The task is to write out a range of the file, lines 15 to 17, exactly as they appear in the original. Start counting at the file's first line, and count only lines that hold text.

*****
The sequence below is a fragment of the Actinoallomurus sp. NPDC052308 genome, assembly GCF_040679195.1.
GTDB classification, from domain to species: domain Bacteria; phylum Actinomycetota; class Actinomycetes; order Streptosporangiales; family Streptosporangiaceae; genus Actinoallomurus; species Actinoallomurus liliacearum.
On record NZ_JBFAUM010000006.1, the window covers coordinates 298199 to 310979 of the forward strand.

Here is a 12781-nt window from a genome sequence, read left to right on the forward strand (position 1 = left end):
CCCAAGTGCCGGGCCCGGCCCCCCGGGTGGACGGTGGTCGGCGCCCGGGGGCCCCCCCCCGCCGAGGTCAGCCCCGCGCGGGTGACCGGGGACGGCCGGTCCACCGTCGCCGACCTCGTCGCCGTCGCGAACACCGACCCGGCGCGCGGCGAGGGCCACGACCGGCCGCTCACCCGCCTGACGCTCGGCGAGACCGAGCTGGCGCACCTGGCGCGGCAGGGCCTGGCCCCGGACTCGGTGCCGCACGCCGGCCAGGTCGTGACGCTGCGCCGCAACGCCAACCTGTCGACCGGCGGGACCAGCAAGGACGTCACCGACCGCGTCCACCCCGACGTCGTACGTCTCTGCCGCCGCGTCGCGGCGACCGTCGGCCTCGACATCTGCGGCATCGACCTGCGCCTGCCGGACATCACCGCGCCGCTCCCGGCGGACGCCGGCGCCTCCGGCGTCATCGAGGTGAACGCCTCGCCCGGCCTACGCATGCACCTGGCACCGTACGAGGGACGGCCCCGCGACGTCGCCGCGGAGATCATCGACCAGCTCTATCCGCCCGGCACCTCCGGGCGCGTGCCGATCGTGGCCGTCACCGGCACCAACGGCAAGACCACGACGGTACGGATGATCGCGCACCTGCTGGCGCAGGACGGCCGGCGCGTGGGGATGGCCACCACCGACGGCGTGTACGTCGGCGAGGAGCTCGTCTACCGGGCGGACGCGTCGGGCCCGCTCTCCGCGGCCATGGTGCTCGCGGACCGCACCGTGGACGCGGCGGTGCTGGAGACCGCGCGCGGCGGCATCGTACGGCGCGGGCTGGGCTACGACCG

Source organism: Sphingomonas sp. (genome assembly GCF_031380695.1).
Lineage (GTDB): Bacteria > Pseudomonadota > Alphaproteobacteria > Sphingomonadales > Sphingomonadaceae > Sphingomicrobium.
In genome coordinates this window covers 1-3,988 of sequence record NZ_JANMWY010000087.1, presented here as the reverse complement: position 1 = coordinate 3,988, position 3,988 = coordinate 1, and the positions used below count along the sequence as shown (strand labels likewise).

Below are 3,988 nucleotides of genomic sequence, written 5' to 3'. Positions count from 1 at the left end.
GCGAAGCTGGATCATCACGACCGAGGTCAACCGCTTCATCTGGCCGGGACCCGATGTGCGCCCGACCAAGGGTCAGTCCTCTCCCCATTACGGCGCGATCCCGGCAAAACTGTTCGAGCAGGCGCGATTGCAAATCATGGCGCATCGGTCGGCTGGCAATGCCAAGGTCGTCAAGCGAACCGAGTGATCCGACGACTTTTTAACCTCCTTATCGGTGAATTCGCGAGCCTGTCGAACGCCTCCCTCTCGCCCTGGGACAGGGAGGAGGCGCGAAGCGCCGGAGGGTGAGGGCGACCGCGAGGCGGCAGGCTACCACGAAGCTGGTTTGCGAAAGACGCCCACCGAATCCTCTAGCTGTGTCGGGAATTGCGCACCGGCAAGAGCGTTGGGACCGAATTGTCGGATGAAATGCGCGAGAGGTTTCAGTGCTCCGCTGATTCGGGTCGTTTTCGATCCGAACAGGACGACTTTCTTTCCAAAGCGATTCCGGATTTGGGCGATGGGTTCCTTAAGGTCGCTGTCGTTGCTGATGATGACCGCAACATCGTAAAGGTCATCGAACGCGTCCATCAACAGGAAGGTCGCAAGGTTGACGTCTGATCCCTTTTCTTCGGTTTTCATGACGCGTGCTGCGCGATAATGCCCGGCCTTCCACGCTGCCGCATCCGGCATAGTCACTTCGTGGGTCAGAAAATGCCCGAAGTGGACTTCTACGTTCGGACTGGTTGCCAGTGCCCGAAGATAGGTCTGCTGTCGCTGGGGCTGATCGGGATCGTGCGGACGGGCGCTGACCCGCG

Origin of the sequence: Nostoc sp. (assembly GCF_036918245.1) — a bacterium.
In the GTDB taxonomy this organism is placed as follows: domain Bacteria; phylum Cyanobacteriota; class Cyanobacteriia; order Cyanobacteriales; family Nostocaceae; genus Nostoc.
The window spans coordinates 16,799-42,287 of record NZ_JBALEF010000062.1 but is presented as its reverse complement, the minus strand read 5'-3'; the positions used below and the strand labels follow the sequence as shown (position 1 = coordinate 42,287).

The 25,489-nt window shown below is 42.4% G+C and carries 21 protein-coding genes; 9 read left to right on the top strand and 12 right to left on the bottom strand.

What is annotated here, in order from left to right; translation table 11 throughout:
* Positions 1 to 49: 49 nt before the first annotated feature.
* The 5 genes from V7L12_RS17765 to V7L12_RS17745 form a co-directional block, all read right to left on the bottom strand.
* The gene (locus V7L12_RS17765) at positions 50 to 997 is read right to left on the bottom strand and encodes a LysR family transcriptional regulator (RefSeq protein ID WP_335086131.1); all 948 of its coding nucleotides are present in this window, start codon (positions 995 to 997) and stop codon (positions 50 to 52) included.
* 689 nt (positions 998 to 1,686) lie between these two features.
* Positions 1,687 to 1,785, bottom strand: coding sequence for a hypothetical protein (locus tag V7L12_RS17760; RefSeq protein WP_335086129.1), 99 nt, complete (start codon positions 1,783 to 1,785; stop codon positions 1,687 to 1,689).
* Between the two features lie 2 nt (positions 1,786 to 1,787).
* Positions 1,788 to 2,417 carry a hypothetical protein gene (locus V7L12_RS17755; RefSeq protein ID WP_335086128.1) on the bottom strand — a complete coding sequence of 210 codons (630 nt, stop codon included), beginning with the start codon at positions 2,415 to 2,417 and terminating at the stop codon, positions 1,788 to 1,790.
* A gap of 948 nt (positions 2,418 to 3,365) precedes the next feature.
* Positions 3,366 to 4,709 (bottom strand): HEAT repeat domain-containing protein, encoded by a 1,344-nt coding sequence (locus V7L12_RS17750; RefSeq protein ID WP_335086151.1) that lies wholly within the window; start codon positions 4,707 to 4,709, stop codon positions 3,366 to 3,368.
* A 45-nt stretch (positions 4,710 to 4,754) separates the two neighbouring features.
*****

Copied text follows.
What is annotated here, in order from left to right; translation table 11 throughout:
* Positions 1 to 49: 49 nt before the first annotated feature.
* The 5 genes from V7L12_RS17765 to V7L12_RS17745 form a co-directional block, all read right to left on the bottom strand.